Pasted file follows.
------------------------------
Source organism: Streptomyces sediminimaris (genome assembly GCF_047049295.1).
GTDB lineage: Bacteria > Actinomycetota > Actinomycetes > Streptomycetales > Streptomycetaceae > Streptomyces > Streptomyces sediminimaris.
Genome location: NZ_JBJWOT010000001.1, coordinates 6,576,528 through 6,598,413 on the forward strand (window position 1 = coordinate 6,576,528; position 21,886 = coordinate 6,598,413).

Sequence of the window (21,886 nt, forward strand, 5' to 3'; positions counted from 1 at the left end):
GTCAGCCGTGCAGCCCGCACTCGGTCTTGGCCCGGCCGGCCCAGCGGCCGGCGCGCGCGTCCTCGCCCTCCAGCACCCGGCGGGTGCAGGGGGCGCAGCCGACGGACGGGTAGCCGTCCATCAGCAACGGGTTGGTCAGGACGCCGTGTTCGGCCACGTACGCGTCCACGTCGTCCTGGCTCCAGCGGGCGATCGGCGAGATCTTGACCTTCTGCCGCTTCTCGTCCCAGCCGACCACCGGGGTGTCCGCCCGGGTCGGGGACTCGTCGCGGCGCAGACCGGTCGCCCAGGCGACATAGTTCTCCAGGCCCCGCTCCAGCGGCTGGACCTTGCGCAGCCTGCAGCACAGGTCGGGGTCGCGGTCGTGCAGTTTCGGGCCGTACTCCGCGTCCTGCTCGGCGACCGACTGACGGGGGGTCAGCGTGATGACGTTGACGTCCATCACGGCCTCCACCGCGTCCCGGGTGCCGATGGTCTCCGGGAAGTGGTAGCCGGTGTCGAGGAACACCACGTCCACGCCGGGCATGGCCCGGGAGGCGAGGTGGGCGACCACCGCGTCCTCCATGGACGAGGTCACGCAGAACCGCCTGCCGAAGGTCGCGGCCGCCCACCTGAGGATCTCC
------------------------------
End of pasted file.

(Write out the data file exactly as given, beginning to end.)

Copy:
Source organism: Streptomyces sediminimaris (genome assembly GCF_047049295.1).
GTDB lineage: Bacteria > Actinomycetota > Actinomycetes > Streptomycetales > Streptomycetaceae > Streptomyces > Streptomyces sediminimaris.
Genome location: NZ_JBJWOT010000001.1, coordinates 6,576,528 through 6,598,413 on the forward strand (window position 1 = coordinate 6,576,528; position 21,886 = coordinate 6,598,413).

Sequence of the window (21,886 nt, forward strand, 5' to 3'; positions counted from 1 at the left end):
GTCAGCCGTGCAGCCCGCACTCGGTCTTGGCCCGGCCGGCCCAGCGGCCGGCGCGCGCGTCCTCGCCCTCCAGCACCCGGCGGGTGCAGGGGGCGCAGCCGACGGACGGGTAGCCGTCCATCAGCAACGGGTTGGTCAGGACGCCGTGTTCGGCCACGTACGCGTCCACGTCGTCCTGGCTCCAGCGGGCGATCGGCGAGATCTTGACCTTCTGCCGCTTCTCGTCCCAGCCGACCACCGGGGTGTCCGCCCGGGTCGGGGACTCGTCGCGGCGCAGACCGGTCGCCCAGGCGACATAGTTCTCCAGGCCCCGCTCCAGCGGCTGGACCTTGCGCAGCCTGCAGCACAGGTCGGGGTCGCGGTCGTGCAGTTTCGGGCCGTACTCCGCGTCCTGCTCGGCGACCGACTGACGGGGGGTCAGCGTGATGACGTTGACGTCCATCACGGCCTCCACCGCGTCCCGGGTGCCGATGGTCTCCGGGAAGTGGTAGCCGGTGTCGAGGAACACCACGTCCACGCCGGGCATGGCCCGGGAGGCGAGGTGGGCGACCACCGCGTCCTCCATGGACGAGGTCACGCAGAACCGCCTGCCGAAGGTCGCGGCCGCCCACCTGAGGATCTCC